Visitor Question

Horseback Riding Accident…

Submitted By: Kelly (SD)

I invited my friends out to my house to go horseback riding. This is a horse that I’ve rode since she was 3 years old, now she’s 5. On a Sunday, I was riding her for about a half hour and then I asked one of my friends if they would like to get on her. She said yes. So I first let her get to know the horse by petting her and talking to her.

Then after about 5 minutes, I asked if she was ready to get on. She said yes. So I gave her a leg up. The horse was bareback, and I had a halter on her and I was leading her with my friend on her back. I lead them around for about 15 – 20 minutes, then I asked if she wanted to try trotting. She said yes. So we were going up and back down the alley way that I was previously riding in.

The horse went to get up into a trot and my friend lost her balance and fell off. We took her to the hospital in my small town, were we found out that she broke the big bone in her wrist. The doctor said that she’d have to go to a bigger hospital. On Monday when we were back at college we went to see the doctor there. He told her what to expect for her wrist.

In the meantime my father turned the accident into the liability insurance and they will cover up to $5,000 on her surgery. My friend does not have health insurance and has retained a lawyer. I was wondering what will happen? Can we lose our ranch over this, when it was clearly an accident? Will we have to pay for all of her bills? Thanks for any information you can give.

Disclaimer: Our response is not formal legal advice and does not create an attorney-client relationship. It is generic legal information based on the very limited information provided. Do not rely upon the information in our response, or anywhere else on this site, when deciding the proper course of a legal matter. Always get a personalized case review from a local attorney.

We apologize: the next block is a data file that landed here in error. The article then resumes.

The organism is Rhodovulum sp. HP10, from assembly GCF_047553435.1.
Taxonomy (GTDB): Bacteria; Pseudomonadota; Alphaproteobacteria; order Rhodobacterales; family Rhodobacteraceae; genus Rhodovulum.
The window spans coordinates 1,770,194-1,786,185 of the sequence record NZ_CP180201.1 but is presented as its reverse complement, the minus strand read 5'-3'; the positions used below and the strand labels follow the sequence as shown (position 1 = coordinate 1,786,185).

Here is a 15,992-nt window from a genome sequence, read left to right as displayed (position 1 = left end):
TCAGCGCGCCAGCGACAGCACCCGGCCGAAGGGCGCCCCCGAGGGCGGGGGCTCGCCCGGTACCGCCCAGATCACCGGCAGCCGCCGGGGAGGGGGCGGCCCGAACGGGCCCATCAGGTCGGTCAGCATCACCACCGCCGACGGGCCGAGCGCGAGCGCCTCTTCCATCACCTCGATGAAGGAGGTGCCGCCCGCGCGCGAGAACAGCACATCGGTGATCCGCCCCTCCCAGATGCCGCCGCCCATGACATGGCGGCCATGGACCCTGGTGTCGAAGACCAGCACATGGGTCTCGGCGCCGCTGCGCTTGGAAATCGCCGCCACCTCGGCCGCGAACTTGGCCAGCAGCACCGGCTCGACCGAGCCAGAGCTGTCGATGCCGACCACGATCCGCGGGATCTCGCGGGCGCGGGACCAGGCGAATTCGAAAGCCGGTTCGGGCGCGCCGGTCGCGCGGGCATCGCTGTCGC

Answer

Dear Kelly,

Don’t immediately come to conclusions.

You and your Dad are not going to lose the ranch over a broken wrist. Unless the doctor says the bone will not heal properly you don’t have very much to be concerned with.

The worst case scenario would be if the injury was of a type as to be permanently debilitative and at the same time your friend was, or was studying to be, a concert pianist, surgeon, fighter pilot, or any other type of career which would require use of her wrist equal to that before the injury.

A less extreme scenario would be if your friend’s wrist was permanently debilitated and she was not now, or planned to be a concert pianist, etc.

Under those extreme circumstances there might exist the possibility of a substantial jury award or settlement amount. Without much more detailed information and access to her medical records it’s impossible to tell what those amounts might be.

A more realistic scenario would include the complete healing of your friend’s broken wrist. If that is the case the jury award (only if she files suit of course), or more probably the insurance settlement amount would be a multiple of her medical bills.

That multiple would take into account her medical bills, out of pocket expenses such as prescription and over the counter medications, casts, slings for her wrist, or other medical aids, her lost wages during the time she was treating and recovering, and an amount for pain and suffering.

Because costs besides only the medical bills can be very subjective and hard to accurately calculate, the insurance companies have traditionally decided settlement amounts based upon a multiple of an injured party’s medical bills.

That multiple can be anywhere from 1x to a maximum of 5x. That is the normal range, with 1.5x multiple being appropriate for a case where the injury is a “soft tissue” injury (i.e. sprains, muscle tears, and the like), up to 5x or more, which would include a broken bone and higher medical bills.

If the maximum amount of insurance available is $5,000 dollars and that includes your father’s homeowners and any other separate liability insurance polices your dad might have, there is a chance he might have to come up with a few thousand dollars out of his own pocket. But chances are his liability insurance will more than cover the girl’s injuries. So don’t worry.

The above is general information. Laws change frequently, and across jurisdictions. You should get a personalized case evaluation from a licensed attorney. Find a local attorney to give you a free case review here , or call (888) 647-2490.

Best of luck,

Published: February 9, 2012

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